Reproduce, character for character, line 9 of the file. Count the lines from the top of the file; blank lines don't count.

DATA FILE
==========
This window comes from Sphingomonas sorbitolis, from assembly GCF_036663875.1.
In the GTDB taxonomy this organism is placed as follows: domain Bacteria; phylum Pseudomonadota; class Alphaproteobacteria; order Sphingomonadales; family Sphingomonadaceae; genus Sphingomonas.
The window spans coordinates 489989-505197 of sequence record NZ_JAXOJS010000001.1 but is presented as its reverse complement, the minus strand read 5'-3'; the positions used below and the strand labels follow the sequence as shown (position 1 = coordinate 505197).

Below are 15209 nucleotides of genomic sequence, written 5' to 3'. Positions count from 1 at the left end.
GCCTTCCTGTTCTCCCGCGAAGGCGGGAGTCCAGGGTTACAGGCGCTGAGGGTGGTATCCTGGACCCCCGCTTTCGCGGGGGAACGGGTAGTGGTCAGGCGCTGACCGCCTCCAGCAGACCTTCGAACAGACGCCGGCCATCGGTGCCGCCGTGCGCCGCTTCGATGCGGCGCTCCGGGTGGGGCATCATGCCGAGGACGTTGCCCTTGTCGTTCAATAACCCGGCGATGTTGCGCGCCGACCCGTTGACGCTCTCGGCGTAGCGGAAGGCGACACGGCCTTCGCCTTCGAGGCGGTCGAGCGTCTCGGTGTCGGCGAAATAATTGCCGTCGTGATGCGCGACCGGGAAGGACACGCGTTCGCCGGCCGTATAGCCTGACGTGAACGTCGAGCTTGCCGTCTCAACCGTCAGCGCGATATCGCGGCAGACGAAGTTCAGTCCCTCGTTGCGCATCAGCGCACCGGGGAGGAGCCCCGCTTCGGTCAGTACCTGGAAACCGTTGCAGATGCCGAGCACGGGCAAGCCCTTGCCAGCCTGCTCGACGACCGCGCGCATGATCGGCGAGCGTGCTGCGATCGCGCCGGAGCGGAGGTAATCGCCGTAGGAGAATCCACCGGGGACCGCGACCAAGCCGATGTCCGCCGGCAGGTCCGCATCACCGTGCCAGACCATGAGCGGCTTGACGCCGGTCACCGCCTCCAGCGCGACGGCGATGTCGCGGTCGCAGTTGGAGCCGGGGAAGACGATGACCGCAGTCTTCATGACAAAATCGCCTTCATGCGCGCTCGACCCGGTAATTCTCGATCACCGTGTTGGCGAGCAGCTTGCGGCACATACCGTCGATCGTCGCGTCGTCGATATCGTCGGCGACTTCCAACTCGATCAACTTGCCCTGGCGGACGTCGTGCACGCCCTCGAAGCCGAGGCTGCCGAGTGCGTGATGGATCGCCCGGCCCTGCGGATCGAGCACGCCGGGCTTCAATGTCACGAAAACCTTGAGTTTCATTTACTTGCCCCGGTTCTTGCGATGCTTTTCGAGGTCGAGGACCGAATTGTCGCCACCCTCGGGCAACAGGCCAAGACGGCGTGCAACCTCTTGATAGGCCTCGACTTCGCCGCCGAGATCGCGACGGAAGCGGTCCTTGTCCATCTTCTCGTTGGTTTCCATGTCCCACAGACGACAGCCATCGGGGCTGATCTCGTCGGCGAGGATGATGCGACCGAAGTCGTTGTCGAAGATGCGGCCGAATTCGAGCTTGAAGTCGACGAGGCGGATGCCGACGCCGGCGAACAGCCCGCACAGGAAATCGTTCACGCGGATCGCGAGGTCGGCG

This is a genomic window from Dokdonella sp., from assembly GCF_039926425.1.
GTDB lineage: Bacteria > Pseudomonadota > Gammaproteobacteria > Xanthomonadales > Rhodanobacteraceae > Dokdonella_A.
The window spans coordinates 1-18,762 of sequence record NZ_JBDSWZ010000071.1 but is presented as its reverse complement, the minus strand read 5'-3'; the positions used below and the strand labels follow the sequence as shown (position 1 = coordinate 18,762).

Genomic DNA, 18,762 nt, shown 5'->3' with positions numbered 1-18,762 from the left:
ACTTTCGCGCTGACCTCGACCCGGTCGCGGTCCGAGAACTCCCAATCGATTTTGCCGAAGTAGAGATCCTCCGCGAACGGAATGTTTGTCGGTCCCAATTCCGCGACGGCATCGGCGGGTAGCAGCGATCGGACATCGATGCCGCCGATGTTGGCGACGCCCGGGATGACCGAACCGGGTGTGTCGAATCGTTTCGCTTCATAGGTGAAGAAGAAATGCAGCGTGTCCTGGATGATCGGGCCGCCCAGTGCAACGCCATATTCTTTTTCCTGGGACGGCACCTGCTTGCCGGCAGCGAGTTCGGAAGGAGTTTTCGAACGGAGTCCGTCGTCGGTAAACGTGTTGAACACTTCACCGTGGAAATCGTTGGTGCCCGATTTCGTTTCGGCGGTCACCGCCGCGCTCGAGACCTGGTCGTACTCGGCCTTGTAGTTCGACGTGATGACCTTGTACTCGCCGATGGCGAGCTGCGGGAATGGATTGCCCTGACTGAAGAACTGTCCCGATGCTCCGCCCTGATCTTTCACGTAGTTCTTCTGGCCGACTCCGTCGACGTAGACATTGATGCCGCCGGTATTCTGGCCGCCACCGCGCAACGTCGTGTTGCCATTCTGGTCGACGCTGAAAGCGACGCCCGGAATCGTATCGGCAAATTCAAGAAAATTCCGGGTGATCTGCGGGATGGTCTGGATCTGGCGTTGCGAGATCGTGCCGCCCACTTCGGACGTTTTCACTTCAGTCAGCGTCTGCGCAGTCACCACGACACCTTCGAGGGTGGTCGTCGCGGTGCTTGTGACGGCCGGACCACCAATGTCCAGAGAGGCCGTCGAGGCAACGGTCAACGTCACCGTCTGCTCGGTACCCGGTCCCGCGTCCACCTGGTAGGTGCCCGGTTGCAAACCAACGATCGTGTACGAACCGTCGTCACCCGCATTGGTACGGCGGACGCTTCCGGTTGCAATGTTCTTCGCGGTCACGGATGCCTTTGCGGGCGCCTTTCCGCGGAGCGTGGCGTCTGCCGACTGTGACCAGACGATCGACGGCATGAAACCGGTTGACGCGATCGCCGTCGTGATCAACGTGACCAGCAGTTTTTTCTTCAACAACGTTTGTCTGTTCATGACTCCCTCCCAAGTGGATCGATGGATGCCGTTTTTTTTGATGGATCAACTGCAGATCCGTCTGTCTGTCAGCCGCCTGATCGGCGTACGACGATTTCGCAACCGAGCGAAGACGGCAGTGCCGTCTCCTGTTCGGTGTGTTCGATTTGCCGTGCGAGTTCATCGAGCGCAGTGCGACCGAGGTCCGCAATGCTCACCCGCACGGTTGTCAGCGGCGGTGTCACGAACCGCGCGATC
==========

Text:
Genomic DNA, 18,762 nt, shown 5'->3' with positions numbered 1-18,762 from the left: